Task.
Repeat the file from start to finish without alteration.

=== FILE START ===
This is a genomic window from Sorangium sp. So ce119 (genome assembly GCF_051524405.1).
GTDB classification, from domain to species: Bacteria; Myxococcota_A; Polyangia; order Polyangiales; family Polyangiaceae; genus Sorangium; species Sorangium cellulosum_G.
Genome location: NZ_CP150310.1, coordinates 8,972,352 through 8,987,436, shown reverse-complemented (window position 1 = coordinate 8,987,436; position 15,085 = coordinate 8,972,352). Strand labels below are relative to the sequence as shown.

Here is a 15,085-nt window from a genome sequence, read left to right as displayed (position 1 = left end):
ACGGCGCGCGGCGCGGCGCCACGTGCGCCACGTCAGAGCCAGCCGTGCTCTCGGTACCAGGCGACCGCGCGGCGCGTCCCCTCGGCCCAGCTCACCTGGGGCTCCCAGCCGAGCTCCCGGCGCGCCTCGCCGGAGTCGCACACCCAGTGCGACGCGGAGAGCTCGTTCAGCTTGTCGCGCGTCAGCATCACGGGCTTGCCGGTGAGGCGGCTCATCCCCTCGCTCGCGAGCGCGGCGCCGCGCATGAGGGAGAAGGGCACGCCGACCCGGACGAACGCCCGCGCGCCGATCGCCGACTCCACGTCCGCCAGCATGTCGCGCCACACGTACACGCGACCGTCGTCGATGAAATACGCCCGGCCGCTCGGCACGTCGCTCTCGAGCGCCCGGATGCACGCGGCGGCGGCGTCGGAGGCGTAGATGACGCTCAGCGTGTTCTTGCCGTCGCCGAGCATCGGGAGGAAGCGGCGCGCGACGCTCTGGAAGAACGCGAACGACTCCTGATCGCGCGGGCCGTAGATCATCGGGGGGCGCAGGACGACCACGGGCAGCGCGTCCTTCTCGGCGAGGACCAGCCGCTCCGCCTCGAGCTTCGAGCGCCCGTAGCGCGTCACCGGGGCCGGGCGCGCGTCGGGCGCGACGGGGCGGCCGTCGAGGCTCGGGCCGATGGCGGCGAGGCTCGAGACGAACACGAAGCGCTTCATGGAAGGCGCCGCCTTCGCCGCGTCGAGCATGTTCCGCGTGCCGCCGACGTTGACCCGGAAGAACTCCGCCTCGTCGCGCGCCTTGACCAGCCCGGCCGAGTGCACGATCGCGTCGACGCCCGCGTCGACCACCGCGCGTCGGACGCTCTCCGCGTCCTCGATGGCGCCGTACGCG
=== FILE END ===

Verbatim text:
This is a genomic window from Sorangium sp. So ce119 (genome assembly GCF_051524405.1).
GTDB classification, from domain to species: Bacteria; Myxococcota_A; Polyangia; order Polyangiales; family Polyangiaceae; genus Sorangium; species Sorangium cellulosum_G.
Genome location: NZ_CP150310.1, coordinates 8,972,352 through 8,987,436, shown reverse-complemented (window position 1 = coordinate 8,987,436; position 15,085 = coordinate 8,972,352). Strand labels below are relative to the sequence as shown.

Here is a 15,085-nt window from a genome sequence, read left to right as displayed (position 1 = left end):
ACGGCGCGCGGCGCGGCGCCACGTGCGCCACGTCAGAGCCAGCCGTGCTCTCGGTACCAGGCGACCGCGCGGCGCGTCCCCTCGGCCCAGCTCACCTGGGGCTCCCAGCCGAGCTCCCGGCGCGCCTCGCCGGAGTCGCACACCCAGTGCGACGCGGAGAGCTCGTTCAGCTTGTCGCGCGTCAGCATCACGGGCTTGCCGGTGAGGCGGCTCATCCCCTCGCTCGCGAGCGCGGCGCCGCGCATGAGGGAGAAGGGCACGCCGACCCGGACGAACGCCCGCGCGCCGATCGCCGACTCCACGTCCGCCAGCATGTCGCGCCACACGTACACGCGACCGTCGTCGATGAAATACGCCCGGCCGCTCGGCACGTCGCTCTCGAGCGCCCGGATGCACGCGGCGGCGGCGTCGGAGGCGTAGATGACGCTCAGCGTGTTCTTGCCGTCGCCGAGCATCGGGAGGAAGCGGCGCGCGACGCTCTGGAAGAACGCGAACGACTCCTGATCGCGCGGGCCGTAGATCATCGGGGGGCGCAGGACGACCACGGGCAGCGCGTCCTTCTCGGCGAGGACCAGCCGCTCCGCCTCGAGCTTCGAGCGCCCGTAGCGCGTCACCGGGGCCGGGCGCGCGTCGGGCGCGACGGGGCGGCCGTCGAGGCTCGGGCCGATGGCGGCGAGGCTCGAGACGAACACGAAGCGCTTCATGGAAGGCGCCGCCTTCGCCGCGTCGAGCATGTTCCGCGTGCCGCCGACGTTGACCCGGAAGAACTCCGCCTCGTCGCGCGCCTTGACCAGCCCGGCCGAGTGCACGATCGCGTCGACGCCCGCGTCGACCACCGCGCGTCGGACGCTCTCCGCGTCCTCGATGGCGCCGTACGCG